As a general rule, personal finance for doctors is not substantially different from personal finance for other professionals. Extending that, personal finance for hospitalists is very similar to personal finance for physicians in general. However, there are a few unique specialty-specific considerations worth discussing.
Relatively Low Pay
Compared to the remainder of the house of medicine, the average internist is relatively poorly paid. Naturally, an internist has all the same student loans as an orthopedic or plastic surgeon, although an internist does not have quite as much time in training for that debt to compound. This financial reality requires that an internist be far savvier about personal finance and investing than a higher paid specialist in order to overcome her debt burden and begin to build wealth. This means beginning a “Continuing Financial Education” program early in her career, managing her student loans properly (from PAYE to PSLF to loan refinancing options,) maintaining an adequate savings rate of at least 20% of gross income, and investing in a cost-effective manner.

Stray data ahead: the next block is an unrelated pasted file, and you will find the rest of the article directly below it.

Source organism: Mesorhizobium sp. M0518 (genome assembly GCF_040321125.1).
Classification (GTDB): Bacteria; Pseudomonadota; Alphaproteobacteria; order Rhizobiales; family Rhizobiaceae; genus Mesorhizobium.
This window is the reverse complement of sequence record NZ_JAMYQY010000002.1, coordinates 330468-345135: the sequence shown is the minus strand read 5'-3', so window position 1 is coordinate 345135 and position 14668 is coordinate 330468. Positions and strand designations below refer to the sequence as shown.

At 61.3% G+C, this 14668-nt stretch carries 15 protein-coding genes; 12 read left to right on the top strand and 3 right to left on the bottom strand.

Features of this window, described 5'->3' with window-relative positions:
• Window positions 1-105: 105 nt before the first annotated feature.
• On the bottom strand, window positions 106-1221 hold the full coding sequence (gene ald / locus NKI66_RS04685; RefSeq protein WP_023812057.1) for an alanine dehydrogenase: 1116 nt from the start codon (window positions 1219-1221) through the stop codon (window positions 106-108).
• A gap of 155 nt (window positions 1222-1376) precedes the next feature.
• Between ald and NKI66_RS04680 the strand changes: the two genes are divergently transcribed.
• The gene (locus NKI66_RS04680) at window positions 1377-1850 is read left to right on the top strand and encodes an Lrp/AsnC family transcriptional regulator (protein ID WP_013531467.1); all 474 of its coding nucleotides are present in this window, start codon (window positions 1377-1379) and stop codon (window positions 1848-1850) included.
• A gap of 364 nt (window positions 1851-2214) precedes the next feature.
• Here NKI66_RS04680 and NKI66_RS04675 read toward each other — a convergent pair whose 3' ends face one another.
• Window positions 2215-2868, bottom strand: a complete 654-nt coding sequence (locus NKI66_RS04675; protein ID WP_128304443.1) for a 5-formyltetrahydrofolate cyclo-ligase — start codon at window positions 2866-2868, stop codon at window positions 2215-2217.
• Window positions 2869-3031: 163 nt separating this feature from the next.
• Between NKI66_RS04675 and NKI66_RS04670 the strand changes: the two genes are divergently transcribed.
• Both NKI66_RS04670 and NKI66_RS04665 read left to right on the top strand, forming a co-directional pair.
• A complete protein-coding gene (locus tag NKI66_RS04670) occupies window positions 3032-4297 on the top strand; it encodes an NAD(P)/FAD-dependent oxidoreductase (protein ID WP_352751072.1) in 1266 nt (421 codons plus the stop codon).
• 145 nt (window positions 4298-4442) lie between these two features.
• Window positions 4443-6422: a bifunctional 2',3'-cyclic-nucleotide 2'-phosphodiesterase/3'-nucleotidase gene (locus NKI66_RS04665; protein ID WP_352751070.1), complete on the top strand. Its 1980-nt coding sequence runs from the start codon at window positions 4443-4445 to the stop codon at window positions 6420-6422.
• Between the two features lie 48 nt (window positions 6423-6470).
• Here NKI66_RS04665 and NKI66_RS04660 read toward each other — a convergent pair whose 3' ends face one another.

Shift Work Is Painful
Hospitalists are generally better paid than the average internist, for very good reasons. Not only are patients sicker, but the work is unpredictable, and the hours are long. Most importantly, and similar to emergency physicians, the rotating shifts take a serious toll.
Read the rest of the post here, then come back and tell me what you think? Is personal finance more or less important for lower-paid specialists? Is shift work really that painful? How aggressive should a hospitalist be in negotiating their salary and benefits? Comment below!